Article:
woods. It is white-flowered and thorny, and makes dense thickets of
tangled chaparral, difficult to wade through or to walk over. But it is
pressed flat every winter by ten or fifteen feet of snow. The western
azalea makes glorious beds of bloom along the river bank and meadows.
In the Valley it is from two to five feet high, has fine green leaves,
mostly hidden beneath its rich profusion of large, fragrant white and
yellow flowers, which are in their prime in June, July and August,
according to the elevation, ranging from 3000 to 6000 feet. Near the
azalea-bordered streams the small wild rose, resembling R. blanda,
makes large thickets deliciously fragrant, especially on a dewy morning
and after showers. Not far from these azalea and rose gardens, Rubus
nutkanus
covers the ground with broad, soft, velvety leaves, and
pure-white flowers as large as those of its neighbor and relative, the
rose, and much finer in texture, followed at the end of summer by soft
red berries good for everybody. This is the commonest and the most
beautiful of the whole blessed, flowery, fruity Rubus genus.

There are a great many interesting ferns in the Valley and about
it. Naturally enough the greater number are rock ferns–pellæa,
cheilanthes, polypodium, adiantum, woodsia, cryptogramma, etc., with
small tufted fronds, lining cool glens and fringing the seams of the
cliffs. The most important of the larger species are woodwardia,
aspidium, asplenium, and, above all, the common pteris. Woodwardia
radicans
is a superb, broad-shouldered fern five to eight feet high,
growing in vase-shaped clumps where tile ground is nearly level and on
some of the benches of the north wall of the Valley where it is watered
by a broad trickling stream. It thatches the sloping rocks, frond
overlapping frond like roof shingles. The broad-fronded, hardy Pteris
aquilina
, the commonest of ferns, covers large areas on the floor of
the Valley. No other fern does so much for the color glory of autumn,
with its browns and reds and yellows, even after lying dead beneath
the snow all winter. It spreads a rich brown mantle over the desolate
ground in the spring before the grass has sprouted, and at the first
touch of sun-heat its young fronds come rearing up full of faith and
hope through the midst of the last year’s ruins.

Of the five species of pellæa, P. Breweri is the hardiest as to
enduring high altitudes and stormy weather and at the same time it is
the most fragile of the genus. It grows in dense tufts in the clefts of
storm-beaten rocks, high up on the mountain-side on the very edge of the
fern line. It is a handsome little fern about four or five inches high,
has pale-green pinnate fronds, and shining bronze-colored stalks about
as brittle as glass. Its companions on the lower part of its range are
Cryptogramma acrostichoides and Phegopteris alpestris, the latter with
soft, delicate fronds, not in the least like those of Rock fern, though
it grows on the rocks where the snow lies longest. Pellaea Bridgesii,
with blue-green, narrow, simply-pinnate fronds, is about the same size
as Breweri and ranks next to it as a mountaineer, growing in fissures,
wet or dry, and around the edges of boulders that are resting on glacier
pavements with no fissures whatever. About a thousand feet lower we
find the smaller, more abundant P. densa on ledges and boulder-strewn,
fissured pavements, watered until late in summer from oozing currents,
derived from lingering snowbanks. It is, or rather was, extremely
abundant between the foot of the Nevada and the head of the Vernal Fall,
but visitors with great industry have dug out almost every root, so that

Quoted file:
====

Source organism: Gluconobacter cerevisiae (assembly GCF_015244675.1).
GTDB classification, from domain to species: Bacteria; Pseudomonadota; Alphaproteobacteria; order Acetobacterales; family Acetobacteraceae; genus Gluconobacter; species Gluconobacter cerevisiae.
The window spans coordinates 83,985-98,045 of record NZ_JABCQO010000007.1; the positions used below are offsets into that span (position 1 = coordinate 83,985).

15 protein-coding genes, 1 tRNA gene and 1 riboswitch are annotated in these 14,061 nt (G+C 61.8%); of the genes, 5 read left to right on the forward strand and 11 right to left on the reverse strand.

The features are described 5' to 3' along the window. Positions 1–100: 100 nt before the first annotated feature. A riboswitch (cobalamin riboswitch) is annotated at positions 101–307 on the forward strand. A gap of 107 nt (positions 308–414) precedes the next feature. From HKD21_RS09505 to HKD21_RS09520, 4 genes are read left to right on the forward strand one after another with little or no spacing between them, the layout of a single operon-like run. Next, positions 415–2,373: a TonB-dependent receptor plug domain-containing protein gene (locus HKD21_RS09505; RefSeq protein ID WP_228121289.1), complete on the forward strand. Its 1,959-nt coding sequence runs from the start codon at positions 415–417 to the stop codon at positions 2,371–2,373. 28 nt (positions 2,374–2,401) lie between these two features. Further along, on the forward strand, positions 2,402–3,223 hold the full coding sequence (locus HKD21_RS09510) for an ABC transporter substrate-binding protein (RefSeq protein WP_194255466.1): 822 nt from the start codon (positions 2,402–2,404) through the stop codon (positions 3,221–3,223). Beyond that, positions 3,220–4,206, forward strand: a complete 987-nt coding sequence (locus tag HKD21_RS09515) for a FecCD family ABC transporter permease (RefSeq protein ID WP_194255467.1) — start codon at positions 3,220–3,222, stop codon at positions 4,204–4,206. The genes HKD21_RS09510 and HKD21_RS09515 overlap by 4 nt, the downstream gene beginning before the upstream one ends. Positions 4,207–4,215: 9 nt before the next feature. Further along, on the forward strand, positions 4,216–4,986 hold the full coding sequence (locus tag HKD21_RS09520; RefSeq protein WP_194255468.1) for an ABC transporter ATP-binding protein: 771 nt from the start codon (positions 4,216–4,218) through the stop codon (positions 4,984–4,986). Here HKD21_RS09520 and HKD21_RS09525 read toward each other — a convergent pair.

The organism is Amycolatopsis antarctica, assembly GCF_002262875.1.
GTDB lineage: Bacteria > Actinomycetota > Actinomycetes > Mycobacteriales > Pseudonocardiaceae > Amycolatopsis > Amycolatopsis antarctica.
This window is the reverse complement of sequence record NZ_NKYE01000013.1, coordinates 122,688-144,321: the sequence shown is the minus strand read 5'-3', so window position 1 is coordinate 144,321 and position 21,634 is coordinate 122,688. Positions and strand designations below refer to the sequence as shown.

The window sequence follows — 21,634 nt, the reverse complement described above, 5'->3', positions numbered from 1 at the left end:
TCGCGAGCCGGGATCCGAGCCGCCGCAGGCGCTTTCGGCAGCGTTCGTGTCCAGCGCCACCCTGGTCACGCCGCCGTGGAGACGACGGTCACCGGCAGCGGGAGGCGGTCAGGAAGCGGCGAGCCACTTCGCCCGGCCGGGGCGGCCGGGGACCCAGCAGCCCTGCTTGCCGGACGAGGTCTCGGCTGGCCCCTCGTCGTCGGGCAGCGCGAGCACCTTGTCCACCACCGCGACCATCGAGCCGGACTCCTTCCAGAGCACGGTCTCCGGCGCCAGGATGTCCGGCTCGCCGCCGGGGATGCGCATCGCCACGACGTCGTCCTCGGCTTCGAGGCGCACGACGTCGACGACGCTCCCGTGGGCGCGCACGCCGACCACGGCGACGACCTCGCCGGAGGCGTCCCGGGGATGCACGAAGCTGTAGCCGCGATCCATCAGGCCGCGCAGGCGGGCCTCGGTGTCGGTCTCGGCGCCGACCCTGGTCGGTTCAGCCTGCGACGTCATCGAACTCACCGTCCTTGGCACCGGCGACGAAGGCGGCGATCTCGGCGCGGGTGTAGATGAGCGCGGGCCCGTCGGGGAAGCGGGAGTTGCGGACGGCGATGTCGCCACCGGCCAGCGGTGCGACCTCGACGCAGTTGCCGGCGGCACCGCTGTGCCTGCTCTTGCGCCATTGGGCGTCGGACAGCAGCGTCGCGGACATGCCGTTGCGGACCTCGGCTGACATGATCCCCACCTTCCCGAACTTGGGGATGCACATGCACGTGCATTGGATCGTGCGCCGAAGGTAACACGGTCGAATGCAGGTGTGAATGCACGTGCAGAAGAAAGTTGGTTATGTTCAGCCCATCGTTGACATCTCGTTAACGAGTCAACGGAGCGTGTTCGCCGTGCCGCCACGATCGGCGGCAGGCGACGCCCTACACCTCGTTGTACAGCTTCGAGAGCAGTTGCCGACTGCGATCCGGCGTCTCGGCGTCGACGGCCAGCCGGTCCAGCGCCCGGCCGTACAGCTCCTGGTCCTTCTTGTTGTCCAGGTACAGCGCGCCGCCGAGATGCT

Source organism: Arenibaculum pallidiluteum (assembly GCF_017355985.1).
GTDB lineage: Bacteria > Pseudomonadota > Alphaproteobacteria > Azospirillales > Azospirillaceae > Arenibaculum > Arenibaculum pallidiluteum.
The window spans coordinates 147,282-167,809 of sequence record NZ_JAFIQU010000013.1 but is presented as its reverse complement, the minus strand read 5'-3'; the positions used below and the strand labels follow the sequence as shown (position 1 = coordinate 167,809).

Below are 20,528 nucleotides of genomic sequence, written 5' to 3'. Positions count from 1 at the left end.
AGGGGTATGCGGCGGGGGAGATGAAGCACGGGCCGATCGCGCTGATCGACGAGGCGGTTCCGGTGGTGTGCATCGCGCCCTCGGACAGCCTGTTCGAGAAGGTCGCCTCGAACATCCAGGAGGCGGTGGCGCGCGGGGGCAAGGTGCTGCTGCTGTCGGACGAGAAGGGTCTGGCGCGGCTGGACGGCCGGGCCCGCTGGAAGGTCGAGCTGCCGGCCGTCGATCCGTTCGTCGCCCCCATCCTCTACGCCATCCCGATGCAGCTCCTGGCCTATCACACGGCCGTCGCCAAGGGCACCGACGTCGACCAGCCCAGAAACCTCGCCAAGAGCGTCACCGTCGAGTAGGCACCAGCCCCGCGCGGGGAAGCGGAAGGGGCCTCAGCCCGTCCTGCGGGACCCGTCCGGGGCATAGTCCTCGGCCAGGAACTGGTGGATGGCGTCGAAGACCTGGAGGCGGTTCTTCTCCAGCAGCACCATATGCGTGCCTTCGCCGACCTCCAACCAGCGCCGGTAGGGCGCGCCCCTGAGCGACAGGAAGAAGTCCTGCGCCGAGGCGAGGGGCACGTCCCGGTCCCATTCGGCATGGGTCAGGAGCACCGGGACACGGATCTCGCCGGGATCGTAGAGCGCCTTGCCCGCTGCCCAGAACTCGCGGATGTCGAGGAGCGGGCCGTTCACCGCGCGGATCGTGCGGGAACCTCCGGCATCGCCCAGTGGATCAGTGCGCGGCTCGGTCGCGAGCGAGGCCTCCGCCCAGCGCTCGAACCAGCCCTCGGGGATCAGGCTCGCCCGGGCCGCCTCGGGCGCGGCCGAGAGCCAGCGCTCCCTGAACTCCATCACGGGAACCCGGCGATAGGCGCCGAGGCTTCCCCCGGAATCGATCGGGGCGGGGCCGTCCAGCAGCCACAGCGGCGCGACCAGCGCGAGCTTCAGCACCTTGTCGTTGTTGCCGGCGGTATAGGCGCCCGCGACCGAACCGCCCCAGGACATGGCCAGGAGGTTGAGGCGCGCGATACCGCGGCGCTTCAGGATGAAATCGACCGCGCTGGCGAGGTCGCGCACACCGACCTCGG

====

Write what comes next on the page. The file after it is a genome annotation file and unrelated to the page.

now one has to scramble in out-of-the-way places to find it. The three
species of Cheilanthes in the Valley–C. californica, C. gracillima, and
myriophylla, with beautiful two-to-four-pinnate fronds, an inch to five
inches long, adorn the stupendous walls however dry and sheer. The
exceedingly delicate californica is so rare that I have found it only
once. The others are abundant and are sometimes accompanied by the
little gold fern, Gymnogramme triangularis, and rarely by the curious
little Botrychium simplex, some of them less than an inch high. The
finest of all the rock ferns is Adiantum pedatum, lover of waterfalls
and the finest spray-dust. The homes it loves best are over-leaning,
cave-like hollows, beside the larger falls, where it can wet its fingers
with their dewy spray. Many of these moss-lined chambers contain
thousands of these delightful ferns, clinging to mossy walls by the
slightest hold, reaching out their delicate finger-fronds on dark,
shining stalks, sensitive and tremulous, throbbing in unison with every
movement and tone of the falling water, moving each division of the
frond separately at times, as if fingering the music.



May and June are the main bloom-months of the year. Both the flowers
and falls are then at their best. By the first of August the midsummer
glories of the Valley are past their prime. The young birds are then out
of their nests. Most of the plants have gone to seed; berries are ripe;
autumn tints begin to kindle and burn over meadow and grove, and a soft
mellow haze in the morning sunbeams heralds the approach of Indian
summer. The shallow river is now at rest, its flood-work done. It is now
but little more than a series of pools united by trickling, whispering
currents that steal softly over brown pebbles and sand with scarce an
audible murmur. Each pool has a character of its own and, though they
are nearly currentless, the night air and tree shadows keep them cool.
Their shores curve in and out in bay and promontory, giving the
appearance of miniature lakes, their banks in most places embossed with
brier and azalea, sedge and grass and fern; and above these in their
glory of autumn colors a mingled growth of alder, willow, dogwood and
balm-of-Gilead; mellow sunshine overhead, cool shadows beneath; light
filtered and strained in passing through the ripe leaves like that which
passes through colored windows. The surface of the water is stirred,
perhaps, by whirling water-beetles, or some startled trout, seeking
shelter beneath fallen logs or roots. The falls, too, are quiet; no wind
stirs, and the whole Valley floor is a mosaic of greens and purples,
yellows and reds. Even the rocks seem strangely soft and mellow, as if
they, too, had ripened.